Review: The Pull of the Stars by Emma Donoghue

If you’re trying to avoid thinking about the pandemic, this will NOT be the book for you. Otherwise, it’s another fantastic novel from Emma Donoghue, author of Room and The Wonder. This is a historical novel set in Dublin in 1918 during World War I and the devastating influenza pandemic. Julia Power is a 30-year old nurse in a city hospital; she’s assigned to a ward that treats pregnant women who are infected with the flu. Julia is hard-working and cares about her patients. She lives with her brother, who recently returned from the front, and for psychological reasons can no longer speak.

What happens in this book is mostly what you expect. People suffer and die, and it is ugly. But Donoghue’s well-researched novel really sets the stage and shines a light on this pandemic that no one much talks about. She particularly shines a light on how disproportionately the poor are impacted, particularly women and children. Donoghue writes about the plight of poor young mothers, many of whom are forced to have too many babies, and others who are literally enslaved in Ireland’s system of work homes like the Magdalene laundries.

But there’s hope as well, in the form of a strong, dedicated female doctor (Dr. Katherine Lynn, who was a real person) and Bridie, an earnest young volunteer.  And during the course of three days in an overcrowded hospital, Julia learns more about herself – and her country – than she expected. 

She murmured, We could always blame the stars.

I beg your pardon, Doctor?

That’s what influenza means, she said. Influenza delle stelle — the influence of the stars. Medieval Italians thought the illness proved that the heavens were governing their fates, that people were quite literally star-crossed.

I pictured that, the celestial bodies trying to fly us like upside-down kites. Or perhaps just yanking on us for their obscure amusement.

The Pull of the Stars, Emma Donoghue

It’s not light reading, and it won’t take your mind off our current situation. But I couldn’t put it down and I loved the characters. And it was really interesting to see the way people came together to fight the spread of the disease, from dedicated hospital workers to government propaganda (one poster reads, “Would they be dead if they stayed in bed?”). I was particularly surprised to hear how quickly the flu incapacitated and killed people, sometimes in a single day.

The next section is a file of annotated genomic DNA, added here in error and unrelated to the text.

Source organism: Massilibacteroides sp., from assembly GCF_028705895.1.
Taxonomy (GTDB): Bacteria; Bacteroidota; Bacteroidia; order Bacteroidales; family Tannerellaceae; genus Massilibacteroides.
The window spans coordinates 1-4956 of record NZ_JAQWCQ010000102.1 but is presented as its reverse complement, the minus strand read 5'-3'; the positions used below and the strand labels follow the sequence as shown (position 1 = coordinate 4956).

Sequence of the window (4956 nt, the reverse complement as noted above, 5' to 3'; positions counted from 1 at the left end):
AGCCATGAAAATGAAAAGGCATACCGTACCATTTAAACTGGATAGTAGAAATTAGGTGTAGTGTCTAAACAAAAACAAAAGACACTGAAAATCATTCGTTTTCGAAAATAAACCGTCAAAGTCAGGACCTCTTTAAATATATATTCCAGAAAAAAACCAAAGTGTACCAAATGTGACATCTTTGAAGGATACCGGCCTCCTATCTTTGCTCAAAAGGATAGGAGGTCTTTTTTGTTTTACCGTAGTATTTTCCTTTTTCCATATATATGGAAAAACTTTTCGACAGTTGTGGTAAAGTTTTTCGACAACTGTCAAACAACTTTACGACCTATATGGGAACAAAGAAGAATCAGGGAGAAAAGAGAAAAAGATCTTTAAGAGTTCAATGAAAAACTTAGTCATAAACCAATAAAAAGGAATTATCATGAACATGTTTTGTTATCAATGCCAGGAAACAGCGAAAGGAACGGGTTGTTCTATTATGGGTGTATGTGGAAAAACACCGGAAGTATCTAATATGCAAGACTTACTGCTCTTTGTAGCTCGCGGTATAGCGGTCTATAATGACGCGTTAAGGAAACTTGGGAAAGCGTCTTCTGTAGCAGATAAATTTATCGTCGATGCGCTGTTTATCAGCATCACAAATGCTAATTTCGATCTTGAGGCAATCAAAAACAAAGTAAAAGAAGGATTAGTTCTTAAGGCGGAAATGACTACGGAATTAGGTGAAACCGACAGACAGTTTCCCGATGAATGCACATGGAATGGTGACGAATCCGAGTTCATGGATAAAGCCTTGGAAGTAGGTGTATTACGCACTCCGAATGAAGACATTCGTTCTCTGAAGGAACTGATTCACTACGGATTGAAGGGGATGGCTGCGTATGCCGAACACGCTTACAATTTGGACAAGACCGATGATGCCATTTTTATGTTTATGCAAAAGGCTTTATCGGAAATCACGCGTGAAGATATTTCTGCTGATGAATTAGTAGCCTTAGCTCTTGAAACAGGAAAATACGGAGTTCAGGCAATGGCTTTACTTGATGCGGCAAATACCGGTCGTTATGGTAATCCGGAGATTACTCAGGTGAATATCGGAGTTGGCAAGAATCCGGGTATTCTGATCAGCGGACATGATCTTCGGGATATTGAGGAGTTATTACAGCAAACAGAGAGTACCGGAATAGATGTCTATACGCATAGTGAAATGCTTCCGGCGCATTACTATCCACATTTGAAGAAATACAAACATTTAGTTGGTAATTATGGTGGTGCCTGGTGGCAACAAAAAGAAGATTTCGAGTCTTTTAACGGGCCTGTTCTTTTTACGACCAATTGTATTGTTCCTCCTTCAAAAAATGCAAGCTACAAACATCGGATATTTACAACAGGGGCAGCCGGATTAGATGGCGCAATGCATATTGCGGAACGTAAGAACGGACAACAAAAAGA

This is a book where the action is minimal. There are few characters and the book takes place over just a few days, mostly in one room. And yet Donoghue weaves so many issues into her story. Donoghue is one of the most talented writers around, in my opinion.  I highly recommend Room, The Wonder, Astray, and Slammerkin, and she has others I hope to read soon. 

Note: I received a complimentary advanced reading copy of this book from NetGalley and publisher Little, Brown and Co. This book published on July 21, 2020. 

9 Comments on “Review: The Pull of the Stars by Emma Donoghue

  1. One of the things I loved about The Wonder was the fact that she squeezed so much atmosphere out of a very restricted setting (I guess this was even more of the case in Room, although I haven’t read that one); hearing that she’s done something similar here makes me even more intrigued to read it. Good review 🙂

    • I never thought about her books that way, they all seem so different to me, but that idea of being constrained or isolated is a common thread. A very interesting idea!

  2. I think I will pick this up – but I won’t read it quite yet! It sounds right up my street in normal times though.

  3. Pingback: My July Reading Wrap-Up – The Book Stop

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